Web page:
“I can’t explain enough that the Festival literally saved my life,” McCoy said. “Because there I was, with suicidal thoughts and wanting to end completely, then two days later I found out about the Festival and never looked back.” 
Mike McCann, Performer 
U.S. Army Veteran 
Mike McCann has participated in almost every National Veterans Creative Arts Festival since 2004 in the drama and creative writing categories. That first Festival changed his life and career forever. 
“It was life-changing. It inspired me to reach out and try to do something professionally. So this Festival changed my entire life — it led me to a professional career in acting, which I never really thought of before,” McCann said. “The Festival kicked off a tribute of my life, which led me to dabble into professional acting.” 
Since then, McCann has been in music videos for artists Jennifer Hudson, Adam Levine , and Matchbox 20. McCann has also taken his talents to television; he’s been on the Oxygen Channel, Shark Tank1,000 Ways to DieThe Ellen Show, as well as some national commercials.  
“I feel it is an honor to be selected to be part of this Festival because I’m representing the soldiers, the people of the military,” McCann said. “I’m performing to honor those who did not come home.” 
Julián Morales, Creative Writer 
U.S. Marine Corps Veteran
Julián Morales wrote a short script many years ago about his friend from the Marine Corps who had passed away. He submitted the play for the 2020 NVCAF as a way to honor his friend while also doing something true to himself. The Festival allows veterans to express themselves and heal through so many varied artistic categories. 
“We are all very likeminded in a way; we’ve all fought in different wars, but the result is the same — we have stories to tell, whether it’s through photography, writing, dance, or theater, and when we get together, great things happen,” Morales said. 
Morales’ main focus during the National Veterans Creative Art Festival was healing. He didn’t expect anything to get published, nor did he get competitive. He just wanted to focus on the therapeutic benefits of the week with his creative writing or dance performances. 
“I wish I would have found out about the Festival a lot sooner. Maybe I would have been a lot better off with my PTSD if I had,” Morales said. “Before I submitted last year, I couldn’t do it, but then there was this push or fire inside me that was like, ‘You got to do something to put out these flames because you’re gonna burn up.’”   
Read more about the American Legion Auxiliary’s support of the National Veterans Creative Arts Festival by heading over to

A closer look at NVCAF at Home
Even though the 2020 National Veterans Creative Arts Festival was a virtual, at-home event, veteran artists across the country still took part in the event to commemorate their hard work. They persevered through virtual technology issues and embraced this new way of meeting.
“I loved being able to see folks from last year, which was almost like you’d been released from confinement to see your friends again,” said performer Mary Jean Houlahan. “It was so exciting to see them and to see new people and welcome them in a situation that wasn’t normal for them either. The thrill of being there was being with other veterans.” 
The at-home decision was made to protect the health, safety, and well-being of veterans, caregivers, families, sponsors, and staff at local and national levels. Making the best of the situation, the change still provided veterans an opportunity to continue to be artistically engaged and recognized for their creative accomplishments, despite not actually being together.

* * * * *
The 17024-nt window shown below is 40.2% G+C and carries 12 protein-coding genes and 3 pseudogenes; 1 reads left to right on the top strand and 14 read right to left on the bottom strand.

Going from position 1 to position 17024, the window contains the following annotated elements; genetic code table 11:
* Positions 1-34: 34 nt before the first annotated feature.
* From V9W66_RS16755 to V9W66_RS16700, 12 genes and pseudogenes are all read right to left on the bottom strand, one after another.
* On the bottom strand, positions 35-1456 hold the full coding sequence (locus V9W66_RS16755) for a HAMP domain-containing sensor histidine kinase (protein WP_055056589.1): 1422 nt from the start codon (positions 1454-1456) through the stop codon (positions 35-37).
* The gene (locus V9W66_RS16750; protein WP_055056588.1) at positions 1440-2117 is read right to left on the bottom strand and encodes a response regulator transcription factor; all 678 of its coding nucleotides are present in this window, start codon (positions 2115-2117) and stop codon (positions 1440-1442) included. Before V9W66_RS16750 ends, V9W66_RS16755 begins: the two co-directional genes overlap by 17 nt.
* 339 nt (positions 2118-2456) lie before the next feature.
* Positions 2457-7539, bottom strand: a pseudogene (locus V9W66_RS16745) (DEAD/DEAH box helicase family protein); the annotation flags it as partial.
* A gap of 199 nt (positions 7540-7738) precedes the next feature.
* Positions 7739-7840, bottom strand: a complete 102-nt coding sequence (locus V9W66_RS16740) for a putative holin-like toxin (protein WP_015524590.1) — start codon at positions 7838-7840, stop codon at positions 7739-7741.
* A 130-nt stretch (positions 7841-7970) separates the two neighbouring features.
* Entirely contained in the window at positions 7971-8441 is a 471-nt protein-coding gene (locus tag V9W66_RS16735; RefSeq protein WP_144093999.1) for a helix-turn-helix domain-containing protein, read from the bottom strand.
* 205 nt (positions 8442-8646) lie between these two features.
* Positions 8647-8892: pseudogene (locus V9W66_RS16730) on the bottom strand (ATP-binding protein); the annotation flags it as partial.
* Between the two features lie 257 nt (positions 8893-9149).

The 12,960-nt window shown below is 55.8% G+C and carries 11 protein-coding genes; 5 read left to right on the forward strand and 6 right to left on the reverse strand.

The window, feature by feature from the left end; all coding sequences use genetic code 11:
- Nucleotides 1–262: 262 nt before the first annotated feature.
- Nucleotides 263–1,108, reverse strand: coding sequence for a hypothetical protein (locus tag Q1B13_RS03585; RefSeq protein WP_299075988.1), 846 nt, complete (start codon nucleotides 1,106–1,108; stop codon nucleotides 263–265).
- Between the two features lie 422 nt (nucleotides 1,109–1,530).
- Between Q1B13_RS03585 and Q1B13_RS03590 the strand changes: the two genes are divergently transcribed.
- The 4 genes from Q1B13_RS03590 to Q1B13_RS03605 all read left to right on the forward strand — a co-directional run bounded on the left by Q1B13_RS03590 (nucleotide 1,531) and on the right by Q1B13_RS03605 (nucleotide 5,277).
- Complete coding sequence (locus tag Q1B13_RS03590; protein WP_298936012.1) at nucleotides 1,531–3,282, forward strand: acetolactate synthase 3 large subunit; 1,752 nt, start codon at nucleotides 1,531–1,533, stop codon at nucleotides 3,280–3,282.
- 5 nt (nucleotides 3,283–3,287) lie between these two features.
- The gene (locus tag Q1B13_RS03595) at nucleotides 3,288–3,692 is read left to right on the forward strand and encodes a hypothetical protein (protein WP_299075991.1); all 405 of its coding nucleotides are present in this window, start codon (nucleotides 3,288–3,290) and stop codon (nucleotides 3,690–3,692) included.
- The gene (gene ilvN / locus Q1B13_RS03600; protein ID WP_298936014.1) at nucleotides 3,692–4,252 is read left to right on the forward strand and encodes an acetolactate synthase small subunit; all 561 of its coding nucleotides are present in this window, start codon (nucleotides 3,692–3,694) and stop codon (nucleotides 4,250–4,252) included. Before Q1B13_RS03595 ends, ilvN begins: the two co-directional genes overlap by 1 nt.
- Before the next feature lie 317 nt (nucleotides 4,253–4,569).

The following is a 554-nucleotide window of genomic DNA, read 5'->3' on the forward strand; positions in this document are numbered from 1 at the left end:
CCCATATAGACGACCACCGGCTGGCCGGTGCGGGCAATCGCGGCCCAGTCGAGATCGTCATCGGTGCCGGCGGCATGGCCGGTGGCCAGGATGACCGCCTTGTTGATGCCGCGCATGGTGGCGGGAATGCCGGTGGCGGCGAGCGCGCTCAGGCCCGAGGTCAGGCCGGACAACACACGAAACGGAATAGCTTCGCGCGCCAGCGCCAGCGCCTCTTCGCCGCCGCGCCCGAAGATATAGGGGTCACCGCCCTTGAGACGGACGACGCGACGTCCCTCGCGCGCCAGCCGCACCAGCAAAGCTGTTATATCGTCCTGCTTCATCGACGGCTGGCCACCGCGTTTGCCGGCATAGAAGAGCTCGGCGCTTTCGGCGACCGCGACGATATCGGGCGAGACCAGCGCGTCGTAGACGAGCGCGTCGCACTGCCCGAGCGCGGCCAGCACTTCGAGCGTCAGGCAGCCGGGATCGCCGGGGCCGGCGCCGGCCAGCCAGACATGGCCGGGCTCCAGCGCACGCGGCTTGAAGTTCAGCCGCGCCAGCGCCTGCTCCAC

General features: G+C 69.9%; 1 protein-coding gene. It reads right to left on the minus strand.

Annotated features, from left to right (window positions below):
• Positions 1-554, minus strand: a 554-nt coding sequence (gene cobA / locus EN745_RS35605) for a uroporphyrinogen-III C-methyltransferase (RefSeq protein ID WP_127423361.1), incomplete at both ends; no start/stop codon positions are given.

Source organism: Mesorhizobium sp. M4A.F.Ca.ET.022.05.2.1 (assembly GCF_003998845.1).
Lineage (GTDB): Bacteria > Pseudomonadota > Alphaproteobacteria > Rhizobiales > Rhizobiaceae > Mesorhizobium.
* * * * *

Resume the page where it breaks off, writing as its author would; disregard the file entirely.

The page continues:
“I thought the week was great! Definitely not the same as going to an actual Festival and meeting other veterans and caregivers face to face, but times are changing, and I learned to adapt. It was different, but it was great at the same time,” said NVCAF gold medalist veteran Julián Morales. 
The 2020 NVCAF was the first of its kind. And although no one was together physically, the U.S. Department of Veterans Affairs and the American Legion Auxiliary were able to incorporate interactive virtual workshops and educational sessions to continue the connection the Festival brings. 
“The fact that VA staff and ALA staff picked up this challenge and made this happen is just remarkable,” said Army Veteran Mike McCann. “I think we can learn from this Festival.” 
A week before the Festival, VA team leaders and the Auxiliary national team met with the creative veterans to offer an opportunity to meet each other in a small group session. Veterans who weren’t able to attend the pre-meeting to familiarize themselves with the new technology were provided with an online platform test as a way to get comfortable with the virtual platform. 
“The virtual Festival was well done. We had our obstacles and our bumps, but I think that had a lot to do with the fact that it was our first time,” added Marine Corps Veteran Victoria McCoy. 
The virtual week included a wide variety of workshops and educational sessions for veterans to participate in. As a way to become inspired and connect with veterans across the country, a national VA art workshop was offered. A comedy workshop was full of laughs, and the veterans were taught how to find the funny in everyday life. Other workshops offered were Releasing Tension through Cuban Dance, writing workshops, and songwriting workshops. 
“I thought it was a very good educational opportunity for people with any kind of interest in other artist categories,” said McCann.   
Here’s a big virtual round of applause and standing ovation to all winning artists for their participation! 

By Alexa Freeman, Staff Writer

This article was originally published in the February 2021 Auxiliary magazine.

ALA Mission

In the spirit of Service, Not Self, the mission of the American Legion Auxiliary is to support The American Legion and to honor the sacrifice of those who serve by enhancing the lives of our veterans, military, and their families, both at home and abroad. For God and Country, we advocate for veterans, educate our citizens, mentor youth, and promote patriotism, good citizenship, peace and security.